“Our employer chose to travel the well-worn path of an anti-union campaign,” says Dineen. “And the purpose of any anti-union campaign is not necessarily to make logical arguments. … It’s truly to spread disinformation… to disempower, divide, and delude the collective voice that workers need to make real change.”
The arguments against unionizing ranged from: Do you really know what you’re signing on for? To, What if you can’t negotiate a better contract?
“And their favorite one is, A union is a third party that’s just going to get in the way of us communicating,” says Dineen, even though, without one, patrollers had no negotiating power with which to communicate.
On the day of the vote, Dineen had no idea what to expect. The month before, patrollers at Big Sky had voted in favor of unionizing, and patrollers at Keystone had rejected unionization. At Breckenridge it could easily have gone either way, he says.
When the results came back, it was a tight margin by any measure: 43–42 in favor of unionizing. The Breckenridge ski patrol would officially become part of the United Professional Ski Patrol of America (UPSPA), a chapter of the Communication Workers of America (CWA).
“There was definitely a moment of like, ‘Oh, my God, we won,’” Dineen recalls. “And then it was like, ‘Oh, my God, we only won by one vote.’”
That narrow victory made it clear how much work they had ahead of them, Dineen says. He and his colleagues worked all summer long laying the groundwork for negotiations so when winter rolled around again, they could hit the ground running. And that’s exactly what they did.
Unlike the Park City patrollers, the Breckenridge ski patrol reached a deal with their resort fairly quickly. In just eight sessions, they’d hashed out a satisfactory contract. They didn’t get everything they’d hoped for, Dineen admits, but neither did Vail Resorts. Which is the nature of negotiations.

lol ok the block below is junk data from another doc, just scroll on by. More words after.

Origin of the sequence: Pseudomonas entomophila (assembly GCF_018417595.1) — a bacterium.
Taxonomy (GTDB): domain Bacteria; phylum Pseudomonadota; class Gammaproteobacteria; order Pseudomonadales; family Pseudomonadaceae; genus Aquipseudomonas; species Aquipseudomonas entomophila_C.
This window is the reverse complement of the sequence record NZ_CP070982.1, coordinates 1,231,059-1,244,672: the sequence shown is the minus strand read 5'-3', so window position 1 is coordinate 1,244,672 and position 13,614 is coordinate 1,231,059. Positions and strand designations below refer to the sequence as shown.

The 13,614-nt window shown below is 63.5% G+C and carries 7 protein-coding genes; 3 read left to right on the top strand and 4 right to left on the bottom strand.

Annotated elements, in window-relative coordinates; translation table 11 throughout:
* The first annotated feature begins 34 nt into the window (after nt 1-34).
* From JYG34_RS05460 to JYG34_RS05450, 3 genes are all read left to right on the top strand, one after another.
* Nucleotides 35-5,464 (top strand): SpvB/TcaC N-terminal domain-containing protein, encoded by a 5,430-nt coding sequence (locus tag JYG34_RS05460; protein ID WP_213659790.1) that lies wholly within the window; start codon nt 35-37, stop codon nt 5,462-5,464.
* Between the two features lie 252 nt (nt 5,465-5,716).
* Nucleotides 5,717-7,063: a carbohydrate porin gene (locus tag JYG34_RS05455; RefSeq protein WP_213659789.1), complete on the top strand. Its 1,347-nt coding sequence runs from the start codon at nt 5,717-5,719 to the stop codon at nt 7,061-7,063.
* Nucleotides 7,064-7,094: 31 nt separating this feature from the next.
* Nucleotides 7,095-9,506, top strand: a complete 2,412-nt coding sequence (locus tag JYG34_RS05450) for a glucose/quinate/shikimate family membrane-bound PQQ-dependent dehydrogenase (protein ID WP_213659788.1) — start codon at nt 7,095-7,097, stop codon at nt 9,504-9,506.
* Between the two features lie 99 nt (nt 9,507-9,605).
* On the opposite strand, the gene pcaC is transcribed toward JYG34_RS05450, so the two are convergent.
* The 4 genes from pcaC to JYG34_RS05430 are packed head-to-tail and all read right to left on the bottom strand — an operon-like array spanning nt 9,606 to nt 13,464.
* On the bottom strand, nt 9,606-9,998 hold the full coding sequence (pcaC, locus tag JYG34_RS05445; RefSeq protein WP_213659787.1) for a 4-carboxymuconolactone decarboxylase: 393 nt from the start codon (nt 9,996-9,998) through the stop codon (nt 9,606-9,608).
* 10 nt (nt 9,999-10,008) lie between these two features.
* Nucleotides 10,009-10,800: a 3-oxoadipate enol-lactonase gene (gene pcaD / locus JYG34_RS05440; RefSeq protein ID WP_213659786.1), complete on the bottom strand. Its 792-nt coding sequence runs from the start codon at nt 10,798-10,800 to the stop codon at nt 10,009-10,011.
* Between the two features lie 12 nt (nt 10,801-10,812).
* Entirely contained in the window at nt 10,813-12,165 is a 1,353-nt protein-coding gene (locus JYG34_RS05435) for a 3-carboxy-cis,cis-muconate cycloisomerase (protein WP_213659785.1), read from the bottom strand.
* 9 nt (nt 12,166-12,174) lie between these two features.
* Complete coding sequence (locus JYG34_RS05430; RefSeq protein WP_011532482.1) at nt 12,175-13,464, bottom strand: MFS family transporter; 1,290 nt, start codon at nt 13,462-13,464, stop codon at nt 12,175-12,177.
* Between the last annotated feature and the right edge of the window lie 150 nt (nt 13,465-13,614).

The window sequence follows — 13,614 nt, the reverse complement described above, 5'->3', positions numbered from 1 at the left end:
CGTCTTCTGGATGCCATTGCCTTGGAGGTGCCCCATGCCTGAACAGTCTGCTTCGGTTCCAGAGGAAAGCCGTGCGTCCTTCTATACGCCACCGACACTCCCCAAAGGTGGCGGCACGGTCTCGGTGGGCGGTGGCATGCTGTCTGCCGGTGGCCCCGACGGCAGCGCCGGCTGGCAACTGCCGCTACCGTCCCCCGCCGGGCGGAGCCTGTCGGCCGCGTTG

“We were able to come to an agreement quickly,” he says. “I was very pleased with how things went.”
After decades of dormancy, labor movements like these ski patrol unionizations have seen a resurgence in recent years. Just in the first nine months of 2022, there was a 58% increase in petitions for union elections. Workers at Amazon, Starbucks, REI, American Airlines, Kaiser Permanente, and at ski resorts across the country (not just Vail’s) have been engaging in walkouts, protests, practice strikes, and actual strikes. Right now, support for labor unions is higher than it’s been since 1965, at 68% according to recent Gallup polls.
No matter who you’re working for, working conditions have a much better chance of improving if the workers stand in solidarity, Anderson says. As he puts it, “Alone, we beg; together, we bargain.”
And for ski patrollers, bargaining power is a good thing to have. On the compensation list of U.S. occupations, out of a total of 1,395 types of jobs, patrollers rank 1,363rd. Anderson attributes that to the seasonal nature of their work, and the fact that most workers in the ski industry only stay for a year or two.